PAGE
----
From its natural beauty to its distinctive adobe architecture to its rich cultural history, there’s a lot to love about Santa Fe. Of all the things to enjoy in this intriguing city, we were drawn again and again to its many artistic outlets. From churches to art galleries to immersive, interactive experiences, Santa Fe is positively bursting with beautiful, thought provoking, entertaining art and we enjoyed exploring all of it.
In the time leading up to our Santa Fe visit, we received the same advice followed by the same comment over and over:
The advice: “You HAVE TO go see Meow Wolf”
The comment: “It’s really hard to explain. It’s super weird, but really cool. You just have to go.”
What we determined is that just about everyone who’s been to Meow Wolf will tell you to go to Meow Wolf, but no one can explain what the hell Meow Wolf is.
So I’m gonna try.
On a large scale, Meow Wolf is an interactive, multi-media, art installation created by a number of artists working in different mediums and technologies. The exhibit, housed in a former bowling alley, creates an immersive, non-linear story that contains elements of a carnival funhouse, an escape room, and a choose your own adventure sci/fi story.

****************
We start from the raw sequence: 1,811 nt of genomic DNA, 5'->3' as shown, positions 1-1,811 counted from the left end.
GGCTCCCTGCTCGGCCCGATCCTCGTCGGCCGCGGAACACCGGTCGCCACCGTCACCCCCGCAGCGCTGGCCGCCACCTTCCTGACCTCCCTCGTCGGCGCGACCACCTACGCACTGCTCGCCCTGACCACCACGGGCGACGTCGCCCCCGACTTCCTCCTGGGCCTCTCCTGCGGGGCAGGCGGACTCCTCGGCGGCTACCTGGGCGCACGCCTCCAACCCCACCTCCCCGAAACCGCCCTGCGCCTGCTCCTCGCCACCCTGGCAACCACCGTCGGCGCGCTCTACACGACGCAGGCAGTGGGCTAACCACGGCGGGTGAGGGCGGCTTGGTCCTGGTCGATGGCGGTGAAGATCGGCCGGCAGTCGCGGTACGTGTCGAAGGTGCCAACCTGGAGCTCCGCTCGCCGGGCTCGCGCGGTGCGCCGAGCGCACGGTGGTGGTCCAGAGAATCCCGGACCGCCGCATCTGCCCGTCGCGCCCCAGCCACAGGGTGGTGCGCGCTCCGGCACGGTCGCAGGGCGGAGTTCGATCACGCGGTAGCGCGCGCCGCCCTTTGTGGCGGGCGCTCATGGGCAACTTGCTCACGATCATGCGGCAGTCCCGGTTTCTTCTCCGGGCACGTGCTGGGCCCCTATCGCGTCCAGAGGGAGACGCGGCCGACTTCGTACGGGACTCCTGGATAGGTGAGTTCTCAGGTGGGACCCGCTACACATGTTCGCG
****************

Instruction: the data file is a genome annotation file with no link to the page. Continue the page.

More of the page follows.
Visitors are invited to make their way through the exhibit – which is a full scale house – and try to determine what happened to the family who once lived there.
Luckily, when we were in Albuquerque, our friend, Ben, gave us great advice which made an enormous difference in how we approached our visit. He said “Read everything! Start with the mailbox by the front door.”
Sure enough, after paying for our tickets and opening the door to the exhibit, we found ourselves standing outside a regular looking house complete with a porch and a freestanding mailbox. Inside the mailbox, we found letters and cards that gave us some clues about the family and important guidance on what to focus on inside the house. (click on the photos for expanded versions).
We headed for the kitchen and started reading the newspapers on the kitchen table. As we did, we started to see names and themes. Buried in the papers were a couple articles that mentioned members of the family and odd events that had been occurring in the town.
What was immediately noticeable was the level of detail in the newspapers – by all appearances, they looked like normal local newspapers filled with authentic stories. And because we weren’t sure what we were looking for, we ended up reading about all kinds of random stuff.
As we continued wandering around the house – most of which looked completely normal – we kept our eyes peeled for clues. And those clues could be found everywhere – in piles of papers on the dining room table, on a TV show playing in the living room, on a bulletin board on the wall of the home office….